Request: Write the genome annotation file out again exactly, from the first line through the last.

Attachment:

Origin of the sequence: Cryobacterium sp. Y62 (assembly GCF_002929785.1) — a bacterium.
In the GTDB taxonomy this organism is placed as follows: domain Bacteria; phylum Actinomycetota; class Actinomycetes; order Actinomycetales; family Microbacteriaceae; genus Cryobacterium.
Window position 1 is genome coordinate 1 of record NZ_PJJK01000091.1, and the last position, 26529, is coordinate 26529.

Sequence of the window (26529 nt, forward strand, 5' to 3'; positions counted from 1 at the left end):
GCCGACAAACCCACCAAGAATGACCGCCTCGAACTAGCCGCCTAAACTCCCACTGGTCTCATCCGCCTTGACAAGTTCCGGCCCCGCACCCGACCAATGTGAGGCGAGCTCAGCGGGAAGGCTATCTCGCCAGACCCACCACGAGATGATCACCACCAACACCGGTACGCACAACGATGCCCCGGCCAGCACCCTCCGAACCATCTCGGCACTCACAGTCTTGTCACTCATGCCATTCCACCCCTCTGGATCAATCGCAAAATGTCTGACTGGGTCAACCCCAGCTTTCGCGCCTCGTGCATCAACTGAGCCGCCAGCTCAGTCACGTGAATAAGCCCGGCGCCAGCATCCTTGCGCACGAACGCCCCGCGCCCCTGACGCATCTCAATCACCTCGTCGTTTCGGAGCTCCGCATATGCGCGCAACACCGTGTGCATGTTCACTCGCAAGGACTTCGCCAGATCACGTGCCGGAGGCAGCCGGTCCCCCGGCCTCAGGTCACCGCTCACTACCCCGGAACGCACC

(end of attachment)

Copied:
Origin of the sequence: Cryobacterium sp. Y62 (assembly GCF_002929785.1) — a bacterium.
In the GTDB taxonomy this organism is placed as follows: domain Bacteria; phylum Actinomycetota; class Actinomycetes; order Actinomycetales; family Microbacteriaceae; genus Cryobacterium.
Window position 1 is genome coordinate 1 of record NZ_PJJK01000091.1, and the last position, 26529, is coordinate 26529.

Sequence of the window (26529 nt, forward strand, 5' to 3'; positions counted from 1 at the left end):
GCCGACAAACCCACCAAGAATGACCGCCTCGAACTAGCCGCCTAAACTCCCACTGGTCTCATCCGCCTTGACAAGTTCCGGCCCCGCACCCGACCAATGTGAGGCGAGCTCAGCGGGAAGGCTATCTCGCCAGACCCACCACGAGATGATCACCACCAACACCGGTACGCACAACGATGCCCCGGCCAGCACCCTCCGAACCATCTCGGCACTCACAGTCTTGTCACTCATGCCATTCCACCCCTCTGGATCAATCGCAAAATGTCTGACTGGGTCAACCCCAGCTTTCGCGCCTCGTGCATCAACTGAGCCGCCAGCTCAGTCACGTGAATAAGCCCGGCGCCAGCATCCTTGCGCACGAACGCCCCGCGCCCCTGACGCATCTCAATCACCTCGTCGTTTCGGAGCTCCGCATATGCGCGCAACACCGTGTGCATGTTCACTCGCAAGGACTTCGCCAGATCACGTGCCGGAGGCAGCCGGTCCCCCGGCCTCAGGTCACCGCTCACTACCCCGGAACGCACC